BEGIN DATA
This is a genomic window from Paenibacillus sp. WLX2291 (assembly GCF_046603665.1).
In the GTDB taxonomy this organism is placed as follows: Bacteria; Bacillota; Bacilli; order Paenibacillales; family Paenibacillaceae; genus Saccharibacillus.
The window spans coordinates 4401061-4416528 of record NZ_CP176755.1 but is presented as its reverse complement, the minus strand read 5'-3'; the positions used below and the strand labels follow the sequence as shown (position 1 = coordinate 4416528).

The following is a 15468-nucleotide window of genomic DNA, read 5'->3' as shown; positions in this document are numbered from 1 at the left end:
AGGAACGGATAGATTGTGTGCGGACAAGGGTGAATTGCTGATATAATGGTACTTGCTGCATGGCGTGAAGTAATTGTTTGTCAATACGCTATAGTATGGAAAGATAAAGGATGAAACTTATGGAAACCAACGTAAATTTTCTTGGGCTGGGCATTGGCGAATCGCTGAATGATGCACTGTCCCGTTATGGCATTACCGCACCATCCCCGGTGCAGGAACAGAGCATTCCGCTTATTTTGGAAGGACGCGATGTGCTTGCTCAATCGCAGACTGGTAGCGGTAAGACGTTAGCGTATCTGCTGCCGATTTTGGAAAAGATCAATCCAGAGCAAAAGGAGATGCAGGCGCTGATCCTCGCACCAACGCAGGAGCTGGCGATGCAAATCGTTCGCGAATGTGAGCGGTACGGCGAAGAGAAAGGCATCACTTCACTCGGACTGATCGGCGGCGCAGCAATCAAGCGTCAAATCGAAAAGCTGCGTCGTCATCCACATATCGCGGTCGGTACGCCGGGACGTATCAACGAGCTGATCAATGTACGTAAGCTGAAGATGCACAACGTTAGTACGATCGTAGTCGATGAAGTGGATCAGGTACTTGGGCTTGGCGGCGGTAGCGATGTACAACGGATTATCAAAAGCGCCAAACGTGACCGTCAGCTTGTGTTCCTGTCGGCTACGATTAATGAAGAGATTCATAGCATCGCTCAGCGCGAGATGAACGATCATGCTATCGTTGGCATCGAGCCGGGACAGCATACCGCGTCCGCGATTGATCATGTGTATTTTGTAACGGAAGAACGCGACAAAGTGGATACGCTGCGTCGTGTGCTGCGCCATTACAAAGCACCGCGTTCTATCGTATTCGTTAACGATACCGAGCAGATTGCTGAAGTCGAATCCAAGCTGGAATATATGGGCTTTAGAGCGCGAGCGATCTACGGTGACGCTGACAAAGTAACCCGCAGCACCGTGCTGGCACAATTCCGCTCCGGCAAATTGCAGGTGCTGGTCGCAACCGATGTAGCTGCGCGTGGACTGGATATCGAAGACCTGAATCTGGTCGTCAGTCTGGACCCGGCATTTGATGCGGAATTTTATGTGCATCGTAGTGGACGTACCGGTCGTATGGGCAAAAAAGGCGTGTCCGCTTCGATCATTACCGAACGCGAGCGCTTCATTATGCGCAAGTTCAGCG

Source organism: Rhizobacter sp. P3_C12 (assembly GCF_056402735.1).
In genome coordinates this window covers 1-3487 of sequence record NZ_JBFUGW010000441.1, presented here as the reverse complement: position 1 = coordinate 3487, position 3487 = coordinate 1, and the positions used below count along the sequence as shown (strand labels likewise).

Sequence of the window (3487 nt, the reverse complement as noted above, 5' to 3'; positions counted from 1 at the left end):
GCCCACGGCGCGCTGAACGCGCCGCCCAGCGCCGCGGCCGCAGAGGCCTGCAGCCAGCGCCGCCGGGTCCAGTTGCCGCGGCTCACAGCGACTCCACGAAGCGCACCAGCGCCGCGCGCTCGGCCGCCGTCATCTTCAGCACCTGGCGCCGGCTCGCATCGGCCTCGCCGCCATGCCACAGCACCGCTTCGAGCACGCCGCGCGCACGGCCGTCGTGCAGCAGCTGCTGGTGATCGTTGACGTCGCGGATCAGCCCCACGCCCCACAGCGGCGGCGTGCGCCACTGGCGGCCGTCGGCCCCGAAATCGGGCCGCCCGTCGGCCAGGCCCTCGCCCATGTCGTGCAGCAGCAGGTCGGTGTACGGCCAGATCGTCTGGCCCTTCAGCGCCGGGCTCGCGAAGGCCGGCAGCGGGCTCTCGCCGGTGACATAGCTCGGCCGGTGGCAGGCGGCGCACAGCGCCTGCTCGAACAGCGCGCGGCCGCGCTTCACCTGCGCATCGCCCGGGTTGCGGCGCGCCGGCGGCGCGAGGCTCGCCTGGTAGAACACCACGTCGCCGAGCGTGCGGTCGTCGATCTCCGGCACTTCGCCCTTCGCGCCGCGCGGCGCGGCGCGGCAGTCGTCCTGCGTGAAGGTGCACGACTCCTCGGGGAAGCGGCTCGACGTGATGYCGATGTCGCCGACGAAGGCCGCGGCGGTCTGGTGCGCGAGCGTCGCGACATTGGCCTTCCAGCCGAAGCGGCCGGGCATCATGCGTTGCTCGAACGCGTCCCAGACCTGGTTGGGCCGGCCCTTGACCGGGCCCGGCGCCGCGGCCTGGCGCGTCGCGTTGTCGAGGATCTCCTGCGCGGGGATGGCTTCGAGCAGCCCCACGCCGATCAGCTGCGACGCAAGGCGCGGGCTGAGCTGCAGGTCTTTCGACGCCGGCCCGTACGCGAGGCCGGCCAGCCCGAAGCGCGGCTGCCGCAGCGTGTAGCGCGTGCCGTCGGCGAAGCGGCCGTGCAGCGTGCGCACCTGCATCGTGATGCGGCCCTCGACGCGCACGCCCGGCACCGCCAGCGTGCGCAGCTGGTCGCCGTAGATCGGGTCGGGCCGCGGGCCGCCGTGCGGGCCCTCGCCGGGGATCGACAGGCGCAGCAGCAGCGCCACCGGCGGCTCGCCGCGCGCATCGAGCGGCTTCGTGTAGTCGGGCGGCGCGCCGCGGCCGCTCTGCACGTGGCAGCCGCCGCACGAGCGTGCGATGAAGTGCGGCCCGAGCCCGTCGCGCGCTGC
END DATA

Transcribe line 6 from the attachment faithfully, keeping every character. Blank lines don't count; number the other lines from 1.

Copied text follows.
Source organism: Rhizobacter sp. P3_C12 (assembly GCF_056402735.1).